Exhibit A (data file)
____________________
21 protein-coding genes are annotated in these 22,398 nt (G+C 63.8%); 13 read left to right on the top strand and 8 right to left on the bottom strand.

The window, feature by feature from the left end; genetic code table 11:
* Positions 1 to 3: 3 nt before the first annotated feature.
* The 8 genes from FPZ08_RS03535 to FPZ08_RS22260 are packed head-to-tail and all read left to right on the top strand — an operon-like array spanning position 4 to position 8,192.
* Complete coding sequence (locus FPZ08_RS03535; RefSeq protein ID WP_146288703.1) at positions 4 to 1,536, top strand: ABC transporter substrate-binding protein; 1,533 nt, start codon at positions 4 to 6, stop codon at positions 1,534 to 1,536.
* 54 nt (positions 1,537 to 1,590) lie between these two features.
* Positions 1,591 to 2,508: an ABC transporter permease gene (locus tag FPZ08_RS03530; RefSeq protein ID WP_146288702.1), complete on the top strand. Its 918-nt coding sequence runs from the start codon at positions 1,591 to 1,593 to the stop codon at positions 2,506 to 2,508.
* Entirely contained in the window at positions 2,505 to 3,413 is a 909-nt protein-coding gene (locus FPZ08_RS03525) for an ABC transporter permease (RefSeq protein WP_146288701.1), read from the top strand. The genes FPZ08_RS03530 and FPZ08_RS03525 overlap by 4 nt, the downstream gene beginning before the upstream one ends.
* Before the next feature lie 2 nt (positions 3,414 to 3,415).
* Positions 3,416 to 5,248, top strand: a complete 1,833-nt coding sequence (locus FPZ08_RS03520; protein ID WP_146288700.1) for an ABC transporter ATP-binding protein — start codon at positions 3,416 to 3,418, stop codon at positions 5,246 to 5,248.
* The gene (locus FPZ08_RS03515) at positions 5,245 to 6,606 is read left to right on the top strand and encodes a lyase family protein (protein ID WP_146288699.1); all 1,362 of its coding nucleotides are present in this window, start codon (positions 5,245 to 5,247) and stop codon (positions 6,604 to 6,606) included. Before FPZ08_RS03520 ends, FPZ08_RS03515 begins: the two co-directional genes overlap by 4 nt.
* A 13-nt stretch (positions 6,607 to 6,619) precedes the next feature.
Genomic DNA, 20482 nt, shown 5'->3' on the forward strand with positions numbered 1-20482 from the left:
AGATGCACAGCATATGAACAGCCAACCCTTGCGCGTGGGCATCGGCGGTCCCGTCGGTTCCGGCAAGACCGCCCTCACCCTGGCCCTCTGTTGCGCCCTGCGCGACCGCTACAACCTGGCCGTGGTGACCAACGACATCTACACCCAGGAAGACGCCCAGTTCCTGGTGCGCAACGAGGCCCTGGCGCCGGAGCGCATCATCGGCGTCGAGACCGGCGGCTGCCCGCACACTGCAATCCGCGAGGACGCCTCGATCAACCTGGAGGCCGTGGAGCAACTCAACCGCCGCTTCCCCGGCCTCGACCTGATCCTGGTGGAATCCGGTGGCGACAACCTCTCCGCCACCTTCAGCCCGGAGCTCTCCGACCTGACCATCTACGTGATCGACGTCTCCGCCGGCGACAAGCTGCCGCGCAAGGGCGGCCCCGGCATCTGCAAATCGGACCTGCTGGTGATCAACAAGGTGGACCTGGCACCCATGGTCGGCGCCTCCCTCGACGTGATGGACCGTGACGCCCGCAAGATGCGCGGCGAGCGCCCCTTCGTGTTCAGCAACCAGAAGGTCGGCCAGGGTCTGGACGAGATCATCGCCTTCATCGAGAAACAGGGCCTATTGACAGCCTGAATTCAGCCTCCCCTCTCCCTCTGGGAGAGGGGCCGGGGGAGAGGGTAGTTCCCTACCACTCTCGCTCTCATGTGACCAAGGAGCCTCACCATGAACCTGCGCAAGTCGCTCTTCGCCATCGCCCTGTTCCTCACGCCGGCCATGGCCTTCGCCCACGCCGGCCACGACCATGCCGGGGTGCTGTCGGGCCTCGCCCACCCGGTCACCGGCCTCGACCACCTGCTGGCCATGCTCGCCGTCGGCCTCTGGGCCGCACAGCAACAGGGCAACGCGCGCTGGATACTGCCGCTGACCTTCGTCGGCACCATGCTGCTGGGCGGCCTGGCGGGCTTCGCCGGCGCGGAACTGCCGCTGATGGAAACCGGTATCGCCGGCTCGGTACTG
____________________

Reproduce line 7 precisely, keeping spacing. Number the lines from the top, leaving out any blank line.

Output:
* Positions 1,591 to 2,508: an ABC transporter permease gene (locus tag FPZ08_RS03530; RefSeq protein ID WP_146288702.1), complete on the top strand. Its 918-nt coding sequence runs from the start codon at positions 1,591 to 1,593 to the stop codon at positions 2,506 to 2,508.